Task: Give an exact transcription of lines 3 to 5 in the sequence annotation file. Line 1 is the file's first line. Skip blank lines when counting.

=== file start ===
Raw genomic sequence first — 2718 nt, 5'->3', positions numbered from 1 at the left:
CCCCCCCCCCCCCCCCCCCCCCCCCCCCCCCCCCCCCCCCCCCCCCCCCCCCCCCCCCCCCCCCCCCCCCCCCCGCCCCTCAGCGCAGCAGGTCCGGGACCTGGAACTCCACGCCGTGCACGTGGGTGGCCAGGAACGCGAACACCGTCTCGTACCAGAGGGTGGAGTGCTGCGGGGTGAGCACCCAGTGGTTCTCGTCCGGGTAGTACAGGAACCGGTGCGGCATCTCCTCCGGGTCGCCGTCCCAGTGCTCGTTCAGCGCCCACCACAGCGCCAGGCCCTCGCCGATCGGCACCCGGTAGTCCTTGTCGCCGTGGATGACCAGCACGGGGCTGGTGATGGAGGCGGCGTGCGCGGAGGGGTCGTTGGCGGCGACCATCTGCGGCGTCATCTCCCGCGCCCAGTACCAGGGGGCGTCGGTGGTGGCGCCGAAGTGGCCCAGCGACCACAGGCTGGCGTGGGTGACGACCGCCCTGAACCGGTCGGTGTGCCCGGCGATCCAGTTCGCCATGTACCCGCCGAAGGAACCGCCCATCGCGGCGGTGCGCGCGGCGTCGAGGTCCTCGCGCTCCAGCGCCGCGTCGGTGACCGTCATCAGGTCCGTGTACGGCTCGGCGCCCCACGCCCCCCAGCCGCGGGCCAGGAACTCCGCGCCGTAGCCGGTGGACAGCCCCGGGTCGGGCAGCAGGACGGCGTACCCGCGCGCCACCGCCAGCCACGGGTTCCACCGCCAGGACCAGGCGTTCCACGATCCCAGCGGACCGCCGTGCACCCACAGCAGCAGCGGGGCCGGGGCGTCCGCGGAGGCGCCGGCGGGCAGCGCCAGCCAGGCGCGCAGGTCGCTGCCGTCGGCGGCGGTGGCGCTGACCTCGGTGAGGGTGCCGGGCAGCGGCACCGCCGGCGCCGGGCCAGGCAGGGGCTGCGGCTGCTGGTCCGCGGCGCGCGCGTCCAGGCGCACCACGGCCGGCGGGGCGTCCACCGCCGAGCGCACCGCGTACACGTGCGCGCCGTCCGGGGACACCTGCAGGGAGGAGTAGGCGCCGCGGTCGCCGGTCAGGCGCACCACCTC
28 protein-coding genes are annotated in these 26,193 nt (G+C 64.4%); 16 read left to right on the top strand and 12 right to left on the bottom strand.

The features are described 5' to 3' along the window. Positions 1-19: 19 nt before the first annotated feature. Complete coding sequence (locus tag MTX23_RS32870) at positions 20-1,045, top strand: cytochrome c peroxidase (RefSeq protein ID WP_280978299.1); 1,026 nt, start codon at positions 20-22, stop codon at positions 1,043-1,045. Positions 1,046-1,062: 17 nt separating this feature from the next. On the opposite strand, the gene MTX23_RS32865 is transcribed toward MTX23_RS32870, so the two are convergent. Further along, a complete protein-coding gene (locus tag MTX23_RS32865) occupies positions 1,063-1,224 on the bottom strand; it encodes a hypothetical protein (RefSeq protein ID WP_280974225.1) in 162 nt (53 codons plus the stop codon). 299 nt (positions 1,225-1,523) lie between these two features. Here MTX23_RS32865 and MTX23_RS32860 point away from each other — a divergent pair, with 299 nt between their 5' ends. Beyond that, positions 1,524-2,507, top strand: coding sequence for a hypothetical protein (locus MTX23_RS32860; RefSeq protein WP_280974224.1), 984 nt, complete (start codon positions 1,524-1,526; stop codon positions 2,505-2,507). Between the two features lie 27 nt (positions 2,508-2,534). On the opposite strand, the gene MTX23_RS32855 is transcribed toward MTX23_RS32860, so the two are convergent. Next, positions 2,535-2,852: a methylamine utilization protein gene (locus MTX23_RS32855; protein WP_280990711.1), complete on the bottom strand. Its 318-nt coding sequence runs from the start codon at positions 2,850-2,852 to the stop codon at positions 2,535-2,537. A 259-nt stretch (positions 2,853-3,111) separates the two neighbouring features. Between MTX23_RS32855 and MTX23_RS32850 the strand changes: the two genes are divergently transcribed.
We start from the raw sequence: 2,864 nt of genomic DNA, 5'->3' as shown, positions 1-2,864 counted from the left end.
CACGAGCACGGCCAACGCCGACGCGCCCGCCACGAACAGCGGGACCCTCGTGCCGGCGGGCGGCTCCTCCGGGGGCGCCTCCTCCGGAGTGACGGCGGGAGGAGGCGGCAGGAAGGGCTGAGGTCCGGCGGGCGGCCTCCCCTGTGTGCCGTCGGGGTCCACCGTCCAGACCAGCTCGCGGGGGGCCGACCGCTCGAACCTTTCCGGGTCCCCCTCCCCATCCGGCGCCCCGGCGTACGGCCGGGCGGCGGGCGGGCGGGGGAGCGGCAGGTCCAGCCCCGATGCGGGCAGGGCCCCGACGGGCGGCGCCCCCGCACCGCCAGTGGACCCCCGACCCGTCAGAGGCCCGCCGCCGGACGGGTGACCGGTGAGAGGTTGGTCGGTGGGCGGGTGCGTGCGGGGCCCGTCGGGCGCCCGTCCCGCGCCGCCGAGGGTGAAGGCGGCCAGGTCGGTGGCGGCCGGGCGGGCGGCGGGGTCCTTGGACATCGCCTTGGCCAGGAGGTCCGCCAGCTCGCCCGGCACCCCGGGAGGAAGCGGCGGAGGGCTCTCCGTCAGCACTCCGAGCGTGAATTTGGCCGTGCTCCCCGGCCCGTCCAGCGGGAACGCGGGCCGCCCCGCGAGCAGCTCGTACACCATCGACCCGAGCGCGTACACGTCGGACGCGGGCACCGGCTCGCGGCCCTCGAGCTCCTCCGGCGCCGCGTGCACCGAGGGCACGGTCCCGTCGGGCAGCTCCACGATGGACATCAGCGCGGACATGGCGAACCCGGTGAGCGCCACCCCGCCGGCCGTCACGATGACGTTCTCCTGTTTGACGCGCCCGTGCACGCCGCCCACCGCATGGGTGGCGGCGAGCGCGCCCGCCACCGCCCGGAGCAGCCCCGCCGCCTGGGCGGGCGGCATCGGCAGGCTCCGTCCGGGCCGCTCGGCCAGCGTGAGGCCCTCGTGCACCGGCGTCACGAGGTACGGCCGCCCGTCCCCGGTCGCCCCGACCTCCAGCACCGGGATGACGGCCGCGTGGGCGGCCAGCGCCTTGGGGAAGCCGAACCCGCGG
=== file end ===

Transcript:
28 protein-coding genes are annotated in these 26,193 nt (G+C 64.4%); 16 read left to right on the top strand and 12 right to left on the bottom strand.

The features are described 5' to 3' along the window. Positions 1-19: 19 nt before the first annotated feature. Complete coding sequence (locus tag MTX23_RS32870) at positions 20-1,045, top strand: cytochrome c peroxidase (RefSeq protein ID WP_280978299.1); 1,026 nt, start codon at positions 20-22, stop codon at positions 1,043-1,045. Positions 1,046-1,062: 17 nt separating this feature from the next. On the opposite strand, the gene MTX23_RS32865 is transcribed toward MTX23_RS32870, so the two are convergent. Further along, a complete protein-coding gene (locus tag MTX23_RS32865) occupies positions 1,063-1,224 on the bottom strand; it encodes a hypothetical protein (RefSeq protein ID WP_280974225.1) in 162 nt (53 codons plus the stop codon). 299 nt (positions 1,225-1,523) lie between these two features. Here MTX23_RS32865 and MTX23_RS32860 point away from each other — a divergent pair, with 299 nt between their 5' ends. Beyond that, positions 1,524-2,507, top strand: coding sequence for a hypothetical protein (locus MTX23_RS32860; RefSeq protein WP_280974224.1), 984 nt, complete (start codon positions 1,524-1,526; stop codon positions 2,505-2,507). Between the two features lie 27 nt (positions 2,508-2,534). On the opposite strand, the gene MTX23_RS32855 is transcribed toward MTX23_RS32860, so the two are convergent. Next, positions 2,535-2,852: a methylamine utilization protein gene (locus MTX23_RS32855; protein WP_280990711.1), complete on the bottom strand. Its 318-nt coding sequence runs from the start codon at positions 2,850-2,852 to the stop codon at positions 2,535-2,537. A 259-nt stretch (positions 2,853-3,111) separates the two neighbouring features. Between MTX23_RS32855 and MTX23_RS32850 the strand changes: the two genes are divergently transcribed.
We start from the raw sequence: 2,864 nt of genomic DNA, 5'->3' as shown, positions 1-2,864 counted from the left end.